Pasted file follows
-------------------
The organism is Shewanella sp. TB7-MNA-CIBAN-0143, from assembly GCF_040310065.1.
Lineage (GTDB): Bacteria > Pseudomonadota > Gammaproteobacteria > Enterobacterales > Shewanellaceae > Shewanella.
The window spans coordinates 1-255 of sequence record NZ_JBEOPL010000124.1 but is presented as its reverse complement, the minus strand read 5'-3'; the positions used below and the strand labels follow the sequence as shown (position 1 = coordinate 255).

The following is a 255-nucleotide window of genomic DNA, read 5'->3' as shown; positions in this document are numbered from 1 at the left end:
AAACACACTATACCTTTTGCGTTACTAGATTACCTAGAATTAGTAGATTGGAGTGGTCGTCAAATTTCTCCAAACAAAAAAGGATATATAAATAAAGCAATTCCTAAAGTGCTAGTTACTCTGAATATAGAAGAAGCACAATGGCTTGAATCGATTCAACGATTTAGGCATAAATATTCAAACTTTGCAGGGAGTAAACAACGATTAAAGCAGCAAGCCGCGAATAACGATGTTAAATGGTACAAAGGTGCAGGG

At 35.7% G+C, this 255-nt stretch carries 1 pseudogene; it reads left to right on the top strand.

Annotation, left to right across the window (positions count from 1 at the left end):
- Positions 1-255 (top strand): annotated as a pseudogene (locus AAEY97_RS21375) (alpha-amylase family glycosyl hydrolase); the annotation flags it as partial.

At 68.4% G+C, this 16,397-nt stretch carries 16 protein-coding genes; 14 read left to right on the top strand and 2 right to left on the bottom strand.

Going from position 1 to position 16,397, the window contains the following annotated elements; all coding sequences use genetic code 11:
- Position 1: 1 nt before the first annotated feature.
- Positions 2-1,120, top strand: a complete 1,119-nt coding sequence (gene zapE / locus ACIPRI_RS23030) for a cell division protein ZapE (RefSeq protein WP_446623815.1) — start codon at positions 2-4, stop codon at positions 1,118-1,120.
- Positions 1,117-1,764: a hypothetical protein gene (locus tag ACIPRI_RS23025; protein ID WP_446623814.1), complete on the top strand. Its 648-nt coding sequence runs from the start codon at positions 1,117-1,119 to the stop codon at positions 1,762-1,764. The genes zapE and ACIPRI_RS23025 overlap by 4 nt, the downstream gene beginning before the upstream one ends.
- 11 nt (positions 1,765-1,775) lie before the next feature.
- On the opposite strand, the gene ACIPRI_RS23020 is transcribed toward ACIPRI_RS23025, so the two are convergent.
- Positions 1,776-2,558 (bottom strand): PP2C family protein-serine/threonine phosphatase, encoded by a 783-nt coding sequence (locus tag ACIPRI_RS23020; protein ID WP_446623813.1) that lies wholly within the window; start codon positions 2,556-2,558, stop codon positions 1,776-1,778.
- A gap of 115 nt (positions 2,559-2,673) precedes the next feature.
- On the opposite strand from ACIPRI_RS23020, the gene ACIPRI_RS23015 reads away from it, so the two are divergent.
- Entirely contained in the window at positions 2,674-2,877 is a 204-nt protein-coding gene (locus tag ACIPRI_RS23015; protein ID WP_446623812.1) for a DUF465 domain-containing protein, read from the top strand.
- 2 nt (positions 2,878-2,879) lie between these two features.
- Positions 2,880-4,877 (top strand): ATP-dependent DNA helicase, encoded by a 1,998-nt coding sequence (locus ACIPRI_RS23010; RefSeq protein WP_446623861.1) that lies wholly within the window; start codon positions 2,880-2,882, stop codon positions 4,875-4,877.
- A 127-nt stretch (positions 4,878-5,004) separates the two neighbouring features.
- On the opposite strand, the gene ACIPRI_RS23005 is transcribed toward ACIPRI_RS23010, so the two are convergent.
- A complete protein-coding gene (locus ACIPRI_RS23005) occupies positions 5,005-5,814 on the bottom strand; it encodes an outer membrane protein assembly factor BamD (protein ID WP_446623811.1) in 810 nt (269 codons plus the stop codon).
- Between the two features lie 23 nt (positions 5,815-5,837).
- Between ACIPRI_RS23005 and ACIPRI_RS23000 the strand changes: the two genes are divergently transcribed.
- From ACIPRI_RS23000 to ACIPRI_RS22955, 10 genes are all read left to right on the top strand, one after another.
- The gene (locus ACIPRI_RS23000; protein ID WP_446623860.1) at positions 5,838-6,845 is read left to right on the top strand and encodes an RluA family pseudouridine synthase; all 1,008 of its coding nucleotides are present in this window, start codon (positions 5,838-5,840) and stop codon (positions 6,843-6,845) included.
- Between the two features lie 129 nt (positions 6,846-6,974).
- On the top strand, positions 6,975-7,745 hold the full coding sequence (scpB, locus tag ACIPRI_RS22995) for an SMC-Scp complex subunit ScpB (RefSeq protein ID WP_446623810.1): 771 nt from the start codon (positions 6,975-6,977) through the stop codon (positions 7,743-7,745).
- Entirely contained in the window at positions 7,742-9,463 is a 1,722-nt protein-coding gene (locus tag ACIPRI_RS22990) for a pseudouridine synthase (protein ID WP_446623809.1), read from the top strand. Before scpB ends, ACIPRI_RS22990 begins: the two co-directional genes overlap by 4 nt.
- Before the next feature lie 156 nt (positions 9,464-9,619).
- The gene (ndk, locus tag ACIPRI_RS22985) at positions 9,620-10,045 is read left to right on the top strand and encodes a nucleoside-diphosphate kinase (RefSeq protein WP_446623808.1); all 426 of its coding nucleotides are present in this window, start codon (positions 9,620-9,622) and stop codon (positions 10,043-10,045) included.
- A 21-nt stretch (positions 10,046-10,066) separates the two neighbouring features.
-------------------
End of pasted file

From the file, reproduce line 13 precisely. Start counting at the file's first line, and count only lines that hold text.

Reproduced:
- Positions 1,117-1,764: a hypothetical protein gene (locus tag ACIPRI_RS23025; protein ID WP_446623814.1), complete on the top strand. Its 648-nt coding sequence runs from the start codon at positions 1,117-1,119 to the stop codon at positions 1,762-1,764. The genes zapE and ACIPRI_RS23025 overlap by 4 nt, the downstream gene beginning before the upstream one ends.